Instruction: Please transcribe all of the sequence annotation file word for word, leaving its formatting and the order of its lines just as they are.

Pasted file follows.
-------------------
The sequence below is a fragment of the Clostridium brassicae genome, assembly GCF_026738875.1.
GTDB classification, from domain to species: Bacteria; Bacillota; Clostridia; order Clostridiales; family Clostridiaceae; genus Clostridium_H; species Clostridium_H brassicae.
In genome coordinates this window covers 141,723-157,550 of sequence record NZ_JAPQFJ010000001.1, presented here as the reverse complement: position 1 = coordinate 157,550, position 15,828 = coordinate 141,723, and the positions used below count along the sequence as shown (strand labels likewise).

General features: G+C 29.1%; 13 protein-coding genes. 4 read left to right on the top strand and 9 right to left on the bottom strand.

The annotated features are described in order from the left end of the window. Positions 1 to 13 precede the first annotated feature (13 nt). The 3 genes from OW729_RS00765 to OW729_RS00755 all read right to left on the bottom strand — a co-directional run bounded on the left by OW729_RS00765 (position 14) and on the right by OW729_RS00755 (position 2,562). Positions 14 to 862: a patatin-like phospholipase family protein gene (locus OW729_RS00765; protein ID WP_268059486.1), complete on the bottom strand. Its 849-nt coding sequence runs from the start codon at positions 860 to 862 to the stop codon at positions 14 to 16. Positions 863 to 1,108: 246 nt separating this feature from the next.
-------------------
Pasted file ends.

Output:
The sequence below is a fragment of the Clostridium brassicae genome, assembly GCF_026738875.1.
GTDB classification, from domain to species: Bacteria; Bacillota; Clostridia; order Clostridiales; family Clostridiaceae; genus Clostridium_H; species Clostridium_H brassicae.
In genome coordinates this window covers 141,723-157,550 of sequence record NZ_JAPQFJ010000001.1, presented here as the reverse complement: position 1 = coordinate 157,550, position 15,828 = coordinate 141,723, and the positions used below count along the sequence as shown (strand labels likewise).

General features: G+C 29.1%; 13 protein-coding genes. 4 read left to right on the top strand and 9 right to left on the bottom strand.

The annotated features are described in order from the left end of the window. Positions 1 to 13 precede the first annotated feature (13 nt). The 3 genes from OW729_RS00765 to OW729_RS00755 all read right to left on the bottom strand — a co-directional run bounded on the left by OW729_RS00765 (position 14) and on the right by OW729_RS00755 (position 2,562). Positions 14 to 862: a patatin-like phospholipase family protein gene (locus OW729_RS00765; protein ID WP_268059486.1), complete on the bottom strand. Its 849-nt coding sequence runs from the start codon at positions 860 to 862 to the stop codon at positions 14 to 16. Positions 863 to 1,108: 246 nt separating this feature from the next.